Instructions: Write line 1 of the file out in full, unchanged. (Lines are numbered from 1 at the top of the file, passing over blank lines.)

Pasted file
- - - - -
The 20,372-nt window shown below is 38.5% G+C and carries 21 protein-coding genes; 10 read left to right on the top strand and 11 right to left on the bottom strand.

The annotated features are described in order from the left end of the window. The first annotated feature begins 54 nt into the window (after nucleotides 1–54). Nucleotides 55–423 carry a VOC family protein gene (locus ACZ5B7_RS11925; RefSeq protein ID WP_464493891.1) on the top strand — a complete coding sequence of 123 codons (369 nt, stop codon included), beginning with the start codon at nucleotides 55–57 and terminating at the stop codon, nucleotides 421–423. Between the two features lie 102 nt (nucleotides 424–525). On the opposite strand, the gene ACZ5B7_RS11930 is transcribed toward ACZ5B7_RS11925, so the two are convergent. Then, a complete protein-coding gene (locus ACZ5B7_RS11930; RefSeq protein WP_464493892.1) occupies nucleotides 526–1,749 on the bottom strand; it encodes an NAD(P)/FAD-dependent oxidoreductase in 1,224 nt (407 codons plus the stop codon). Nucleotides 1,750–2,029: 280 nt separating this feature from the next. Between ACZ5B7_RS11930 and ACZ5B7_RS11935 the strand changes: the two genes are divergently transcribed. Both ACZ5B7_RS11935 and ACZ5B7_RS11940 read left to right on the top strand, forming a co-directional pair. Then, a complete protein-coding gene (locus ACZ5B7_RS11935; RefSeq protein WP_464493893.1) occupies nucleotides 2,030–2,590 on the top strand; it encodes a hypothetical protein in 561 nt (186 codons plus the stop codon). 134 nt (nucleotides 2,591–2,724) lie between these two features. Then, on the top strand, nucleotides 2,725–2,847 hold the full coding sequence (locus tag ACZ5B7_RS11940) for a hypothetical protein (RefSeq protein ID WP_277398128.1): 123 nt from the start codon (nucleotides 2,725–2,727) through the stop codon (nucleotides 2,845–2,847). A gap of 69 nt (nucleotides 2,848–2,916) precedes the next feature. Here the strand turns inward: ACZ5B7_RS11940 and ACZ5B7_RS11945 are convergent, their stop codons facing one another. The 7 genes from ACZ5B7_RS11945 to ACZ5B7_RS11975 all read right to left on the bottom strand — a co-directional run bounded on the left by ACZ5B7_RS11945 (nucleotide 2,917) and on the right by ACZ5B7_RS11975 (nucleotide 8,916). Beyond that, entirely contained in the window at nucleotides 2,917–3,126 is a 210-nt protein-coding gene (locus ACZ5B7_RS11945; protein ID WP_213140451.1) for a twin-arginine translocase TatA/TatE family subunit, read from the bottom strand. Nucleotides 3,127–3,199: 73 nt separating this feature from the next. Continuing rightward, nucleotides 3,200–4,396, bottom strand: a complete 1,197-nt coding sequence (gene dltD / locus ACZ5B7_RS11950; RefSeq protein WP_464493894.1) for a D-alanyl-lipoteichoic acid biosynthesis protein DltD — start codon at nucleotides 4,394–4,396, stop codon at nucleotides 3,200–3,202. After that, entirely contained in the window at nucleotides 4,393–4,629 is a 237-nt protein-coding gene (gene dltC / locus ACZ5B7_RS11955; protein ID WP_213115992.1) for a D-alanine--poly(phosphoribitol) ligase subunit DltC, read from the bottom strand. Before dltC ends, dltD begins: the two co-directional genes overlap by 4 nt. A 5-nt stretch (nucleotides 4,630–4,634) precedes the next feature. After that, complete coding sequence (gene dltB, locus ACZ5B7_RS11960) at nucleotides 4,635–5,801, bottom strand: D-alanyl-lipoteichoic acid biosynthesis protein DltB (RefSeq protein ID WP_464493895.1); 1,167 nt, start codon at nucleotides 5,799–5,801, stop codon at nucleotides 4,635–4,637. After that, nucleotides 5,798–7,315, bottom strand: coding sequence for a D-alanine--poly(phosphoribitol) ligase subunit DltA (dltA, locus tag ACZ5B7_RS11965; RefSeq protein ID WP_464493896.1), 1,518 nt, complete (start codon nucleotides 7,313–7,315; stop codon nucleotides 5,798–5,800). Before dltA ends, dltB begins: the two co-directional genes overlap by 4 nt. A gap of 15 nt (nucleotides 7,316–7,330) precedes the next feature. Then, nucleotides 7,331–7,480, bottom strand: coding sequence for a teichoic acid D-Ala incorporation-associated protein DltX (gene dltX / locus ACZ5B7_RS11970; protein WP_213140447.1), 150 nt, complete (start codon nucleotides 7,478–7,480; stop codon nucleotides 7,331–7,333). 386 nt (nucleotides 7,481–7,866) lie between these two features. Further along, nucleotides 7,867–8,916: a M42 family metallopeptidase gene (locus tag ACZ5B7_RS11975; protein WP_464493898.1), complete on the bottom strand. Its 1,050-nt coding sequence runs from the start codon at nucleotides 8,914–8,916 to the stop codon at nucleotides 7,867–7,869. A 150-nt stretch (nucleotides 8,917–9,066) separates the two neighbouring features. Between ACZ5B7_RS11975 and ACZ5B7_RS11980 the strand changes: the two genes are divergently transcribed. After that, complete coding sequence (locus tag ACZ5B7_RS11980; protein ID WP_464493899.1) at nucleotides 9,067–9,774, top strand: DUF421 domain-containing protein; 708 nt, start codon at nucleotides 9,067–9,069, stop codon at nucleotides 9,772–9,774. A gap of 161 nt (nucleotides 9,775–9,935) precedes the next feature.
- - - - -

The 20,372-nt window shown below is 38.5% G+C and carries 21 protein-coding genes; 10 read left to right on the top strand and 11 right to left on the bottom strand.